Activate Transit Windsor Essex
Jessica Macasaet-Bondy, mother of two from Windsor, is passionate about municipal decision-making and city building. In 2019, she became involved in the transit advocacy space when her municipality was looking for feedback on their new transit master plan. A year later, the COVID-19 pandemic forced Windsor to shut down their public transit. Alongside other grassroots advocates, Jessica and her team created Active Transit Windsor Essex, a transit advocacy organization to push for a more accessible and sustainable transportation system in the Windsor-Essex region. Their goals are to help shift public opinion in support of accessible transit and demand action from decision-makers who fail to support public transportation because they envision Windsor as a car city.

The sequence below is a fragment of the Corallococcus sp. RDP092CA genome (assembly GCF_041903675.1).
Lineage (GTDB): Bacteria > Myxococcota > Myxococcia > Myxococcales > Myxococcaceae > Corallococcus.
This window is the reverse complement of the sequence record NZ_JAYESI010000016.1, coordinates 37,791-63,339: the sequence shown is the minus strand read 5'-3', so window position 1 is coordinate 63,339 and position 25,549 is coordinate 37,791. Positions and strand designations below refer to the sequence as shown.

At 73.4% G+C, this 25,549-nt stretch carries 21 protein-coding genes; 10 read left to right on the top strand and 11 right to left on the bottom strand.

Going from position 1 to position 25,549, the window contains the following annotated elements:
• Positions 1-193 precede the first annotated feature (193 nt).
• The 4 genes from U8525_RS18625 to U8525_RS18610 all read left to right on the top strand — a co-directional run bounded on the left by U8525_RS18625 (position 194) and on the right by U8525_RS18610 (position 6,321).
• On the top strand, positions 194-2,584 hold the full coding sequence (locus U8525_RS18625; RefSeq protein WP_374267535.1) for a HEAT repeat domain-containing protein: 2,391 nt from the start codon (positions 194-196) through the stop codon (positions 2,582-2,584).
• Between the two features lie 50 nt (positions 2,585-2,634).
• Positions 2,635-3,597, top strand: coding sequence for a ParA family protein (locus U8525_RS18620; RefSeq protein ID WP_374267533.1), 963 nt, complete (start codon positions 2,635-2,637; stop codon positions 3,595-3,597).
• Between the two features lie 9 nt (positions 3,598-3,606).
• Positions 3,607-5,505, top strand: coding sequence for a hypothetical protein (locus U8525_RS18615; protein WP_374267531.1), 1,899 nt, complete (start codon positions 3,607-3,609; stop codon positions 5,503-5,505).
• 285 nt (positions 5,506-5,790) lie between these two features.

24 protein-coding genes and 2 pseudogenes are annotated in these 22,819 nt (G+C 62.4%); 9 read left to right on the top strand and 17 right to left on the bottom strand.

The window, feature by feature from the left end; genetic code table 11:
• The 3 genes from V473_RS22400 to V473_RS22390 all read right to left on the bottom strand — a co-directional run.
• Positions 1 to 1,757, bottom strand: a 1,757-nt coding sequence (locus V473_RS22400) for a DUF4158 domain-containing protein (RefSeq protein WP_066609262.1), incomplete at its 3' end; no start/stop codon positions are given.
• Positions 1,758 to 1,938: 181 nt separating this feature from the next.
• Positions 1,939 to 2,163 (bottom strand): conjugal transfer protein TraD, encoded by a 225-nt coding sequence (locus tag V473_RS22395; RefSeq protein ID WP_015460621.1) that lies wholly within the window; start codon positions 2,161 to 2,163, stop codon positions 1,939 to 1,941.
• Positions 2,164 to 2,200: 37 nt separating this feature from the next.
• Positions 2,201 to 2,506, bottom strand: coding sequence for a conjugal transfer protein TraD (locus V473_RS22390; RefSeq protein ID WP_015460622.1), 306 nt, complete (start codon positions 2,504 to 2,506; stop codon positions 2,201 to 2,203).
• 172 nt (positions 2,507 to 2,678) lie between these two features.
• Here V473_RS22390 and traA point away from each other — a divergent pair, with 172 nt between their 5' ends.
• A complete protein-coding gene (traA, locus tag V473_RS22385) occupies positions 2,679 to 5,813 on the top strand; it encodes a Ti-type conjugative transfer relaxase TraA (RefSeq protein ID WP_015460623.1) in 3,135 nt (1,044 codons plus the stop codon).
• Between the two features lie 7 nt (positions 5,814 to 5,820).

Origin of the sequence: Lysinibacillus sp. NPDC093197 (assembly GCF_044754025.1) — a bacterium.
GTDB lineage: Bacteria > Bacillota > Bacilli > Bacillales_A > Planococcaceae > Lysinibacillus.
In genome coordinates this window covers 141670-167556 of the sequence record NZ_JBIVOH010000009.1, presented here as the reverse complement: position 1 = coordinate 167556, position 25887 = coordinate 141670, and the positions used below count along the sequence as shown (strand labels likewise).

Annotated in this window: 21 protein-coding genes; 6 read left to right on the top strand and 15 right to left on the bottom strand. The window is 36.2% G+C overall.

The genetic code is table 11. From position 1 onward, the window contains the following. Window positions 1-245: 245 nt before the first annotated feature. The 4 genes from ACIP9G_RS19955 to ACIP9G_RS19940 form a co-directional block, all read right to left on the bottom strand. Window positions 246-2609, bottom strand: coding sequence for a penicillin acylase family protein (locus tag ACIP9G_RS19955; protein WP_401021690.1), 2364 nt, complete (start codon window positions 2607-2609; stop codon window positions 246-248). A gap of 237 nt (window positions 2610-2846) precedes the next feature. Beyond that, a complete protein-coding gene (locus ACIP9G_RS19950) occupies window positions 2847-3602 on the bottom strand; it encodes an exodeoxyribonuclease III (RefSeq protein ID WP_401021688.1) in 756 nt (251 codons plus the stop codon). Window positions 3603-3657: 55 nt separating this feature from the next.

In the first six months, they made a significant impact on their community as they built relationships with community organizations that served commuters and focused on priority groups such as students, low-income families, people struggling to find employment, people experiencing homelessness, migrant workers, and newcomers. Jessica and her team also created a successful Transit and Mobility Survey that garnered over 600 responses from around the region. “We worked with several community groups, as well as Transit Windsor, to make sure that our sample was well represented amongst transit riders and that the most vulnerable voices in our community were at the table,” says Jessica. They used preliminary data from the survey to advocate for improved spending to support the progress of Windsor’s Transit Master Plan in the 2021 Municipal Budget. The local media coverage they received during the municipal budget deliberations was another highlight as public opinion was in their favour, and decision-makers were feeling the pressure of the work that they put in.